At No. 2, the Detroit Lions could potentially take a cornerback, which would be the highest slot that position has ever been drafted. Cincinnati’s Ahmad Gardner, known as Sauce, who did not allow a receiving touchdown in his collegiate career, seems to be the likely choice.
Only two quarterbacks — Liberty’s Malik Willis and Mississippi’s Matt Corral — will be on hand.
Potential first-round picks who declined the N.F.L.’s invitation and will participate in the draft remotely include Pittsburgh quarterback Kenny Pickett, Cincinnati quarterback Desmond Ridder and Louisiana State cornerback Derek Stingley.
Why are there so few quarterbacks in attendance?
Because this year’s group — unlike last year, when five teams selected quarterbacks within the first 15 picks — is considered weak by evaluators. The Athletic’s most recent mock draft projects only three quarterbacks will be taken in the first round.
The Carolina Panthers, who currently hold the No. 6 overall pick, are considered the earliest team that could select a quarterback and the Pittsburgh Steelers, drafting at No. 20, could also choose a quarterback as they rebuild after Ben Roethlisberger’s retirement in January and the death of Dwayne Haskins this month.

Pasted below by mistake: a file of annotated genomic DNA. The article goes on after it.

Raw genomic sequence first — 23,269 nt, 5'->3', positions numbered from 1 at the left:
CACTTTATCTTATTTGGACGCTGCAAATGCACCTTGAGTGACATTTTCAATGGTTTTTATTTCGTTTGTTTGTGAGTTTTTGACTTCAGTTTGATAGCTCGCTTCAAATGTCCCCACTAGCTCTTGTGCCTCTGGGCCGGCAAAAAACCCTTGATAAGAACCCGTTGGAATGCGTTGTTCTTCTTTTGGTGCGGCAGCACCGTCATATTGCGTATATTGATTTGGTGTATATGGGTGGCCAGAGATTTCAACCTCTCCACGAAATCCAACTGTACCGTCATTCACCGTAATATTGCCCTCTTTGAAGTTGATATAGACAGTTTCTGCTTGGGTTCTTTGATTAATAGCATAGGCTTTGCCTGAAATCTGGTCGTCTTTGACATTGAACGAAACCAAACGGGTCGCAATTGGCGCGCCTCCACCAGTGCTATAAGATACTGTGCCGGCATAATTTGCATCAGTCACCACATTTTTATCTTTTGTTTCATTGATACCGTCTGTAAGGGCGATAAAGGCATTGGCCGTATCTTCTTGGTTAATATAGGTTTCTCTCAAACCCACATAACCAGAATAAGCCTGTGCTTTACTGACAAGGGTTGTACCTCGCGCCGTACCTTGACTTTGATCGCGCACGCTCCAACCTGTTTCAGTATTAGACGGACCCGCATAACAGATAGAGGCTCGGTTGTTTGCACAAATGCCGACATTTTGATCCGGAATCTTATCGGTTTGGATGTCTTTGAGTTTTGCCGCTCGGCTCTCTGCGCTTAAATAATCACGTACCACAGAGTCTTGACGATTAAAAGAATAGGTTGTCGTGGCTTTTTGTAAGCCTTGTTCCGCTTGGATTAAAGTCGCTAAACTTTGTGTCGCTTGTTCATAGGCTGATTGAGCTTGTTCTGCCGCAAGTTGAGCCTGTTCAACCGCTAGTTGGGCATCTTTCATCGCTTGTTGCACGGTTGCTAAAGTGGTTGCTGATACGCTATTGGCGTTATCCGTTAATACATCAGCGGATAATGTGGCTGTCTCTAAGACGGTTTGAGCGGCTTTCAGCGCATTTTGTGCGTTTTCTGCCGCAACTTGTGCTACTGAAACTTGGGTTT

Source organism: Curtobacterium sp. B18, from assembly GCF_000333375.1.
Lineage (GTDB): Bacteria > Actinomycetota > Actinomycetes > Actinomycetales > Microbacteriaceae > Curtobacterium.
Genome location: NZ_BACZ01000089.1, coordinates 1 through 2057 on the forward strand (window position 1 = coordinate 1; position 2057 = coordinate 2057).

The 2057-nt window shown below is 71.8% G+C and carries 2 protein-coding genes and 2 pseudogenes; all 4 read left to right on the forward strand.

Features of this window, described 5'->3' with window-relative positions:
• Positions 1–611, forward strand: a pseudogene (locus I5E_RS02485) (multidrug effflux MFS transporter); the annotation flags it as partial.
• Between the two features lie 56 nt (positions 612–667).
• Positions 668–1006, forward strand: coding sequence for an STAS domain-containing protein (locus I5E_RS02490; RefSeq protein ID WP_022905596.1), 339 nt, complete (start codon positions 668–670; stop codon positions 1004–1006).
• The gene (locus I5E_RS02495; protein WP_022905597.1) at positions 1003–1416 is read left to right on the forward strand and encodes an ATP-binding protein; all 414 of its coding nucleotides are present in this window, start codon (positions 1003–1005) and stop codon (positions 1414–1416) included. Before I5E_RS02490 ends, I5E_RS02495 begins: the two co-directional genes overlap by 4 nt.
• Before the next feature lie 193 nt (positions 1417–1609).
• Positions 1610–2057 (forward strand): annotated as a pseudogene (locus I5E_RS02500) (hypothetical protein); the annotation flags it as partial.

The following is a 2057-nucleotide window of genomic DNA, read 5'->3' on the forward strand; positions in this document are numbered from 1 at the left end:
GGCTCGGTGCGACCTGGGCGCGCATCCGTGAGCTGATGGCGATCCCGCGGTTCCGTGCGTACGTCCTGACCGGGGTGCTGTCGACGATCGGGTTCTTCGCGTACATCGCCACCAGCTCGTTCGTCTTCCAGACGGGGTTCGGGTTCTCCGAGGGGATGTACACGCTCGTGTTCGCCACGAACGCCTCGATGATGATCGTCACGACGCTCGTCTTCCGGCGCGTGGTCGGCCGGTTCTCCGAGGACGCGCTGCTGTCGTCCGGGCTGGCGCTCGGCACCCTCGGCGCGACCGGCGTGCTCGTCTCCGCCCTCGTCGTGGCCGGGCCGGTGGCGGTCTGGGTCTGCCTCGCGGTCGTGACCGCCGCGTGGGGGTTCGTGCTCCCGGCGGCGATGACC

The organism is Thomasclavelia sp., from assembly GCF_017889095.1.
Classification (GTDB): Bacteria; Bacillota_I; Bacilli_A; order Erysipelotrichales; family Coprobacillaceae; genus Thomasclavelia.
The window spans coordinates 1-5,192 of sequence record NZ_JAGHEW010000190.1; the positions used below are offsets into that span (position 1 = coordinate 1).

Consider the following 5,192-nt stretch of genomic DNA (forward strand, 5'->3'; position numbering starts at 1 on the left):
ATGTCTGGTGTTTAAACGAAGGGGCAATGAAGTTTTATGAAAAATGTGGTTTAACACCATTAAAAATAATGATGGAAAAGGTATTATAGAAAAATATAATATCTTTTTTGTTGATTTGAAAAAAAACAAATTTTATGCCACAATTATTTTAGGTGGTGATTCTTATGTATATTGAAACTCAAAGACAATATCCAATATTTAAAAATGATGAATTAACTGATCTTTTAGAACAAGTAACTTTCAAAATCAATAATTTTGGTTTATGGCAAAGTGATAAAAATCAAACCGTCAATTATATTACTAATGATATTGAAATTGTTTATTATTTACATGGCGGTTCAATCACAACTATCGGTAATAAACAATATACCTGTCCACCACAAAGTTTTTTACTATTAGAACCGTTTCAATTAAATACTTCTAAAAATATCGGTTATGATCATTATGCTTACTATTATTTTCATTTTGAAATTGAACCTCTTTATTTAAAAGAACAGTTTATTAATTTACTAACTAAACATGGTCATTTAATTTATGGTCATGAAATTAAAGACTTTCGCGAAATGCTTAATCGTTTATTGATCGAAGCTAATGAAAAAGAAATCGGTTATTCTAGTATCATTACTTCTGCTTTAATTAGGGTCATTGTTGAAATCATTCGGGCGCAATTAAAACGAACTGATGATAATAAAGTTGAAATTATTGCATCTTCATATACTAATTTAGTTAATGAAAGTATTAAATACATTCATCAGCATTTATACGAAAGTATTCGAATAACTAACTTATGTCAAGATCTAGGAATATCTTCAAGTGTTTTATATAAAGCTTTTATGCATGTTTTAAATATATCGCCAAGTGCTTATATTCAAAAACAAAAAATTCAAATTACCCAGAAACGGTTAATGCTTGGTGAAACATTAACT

Each of the top passing prospects in this year’s draft has a notable knock against him. Pickett reportedly has small hands. Willis’s strong arm and mobility haven’t negated concerns over his accuracy and decision-making ability. Corral, who won 10 games last season in the competitive Southeastern Conference, injured his ankle during a bowl game and did not participate in the scouting combine. Questions about his health have lingered, though he threw for N.F.L. scouts at Mississippi’s pro day workout.
Which position groups are the strongest, then?
Defensive lineman, by far. The Athletic’s mock draft predicts that eight defensive linemen and edge rushers will be taken in the first round, including three — Hutchinson, Walker and Thibodeaux — in the first five picks.
The demand for those players atop the draft demonstrates the league’s renewed emphasis on pass rushers after successive Super Bowl wins by the Tampa Bay Buccaneers and the Los Angeles Rams, teams whose defenses dominated the line of scrimmage. Offensively, teams will look to protect their quarterbacks and give them passing targets, as seven offensive linemen and six wide receivers are projected as first-round picks.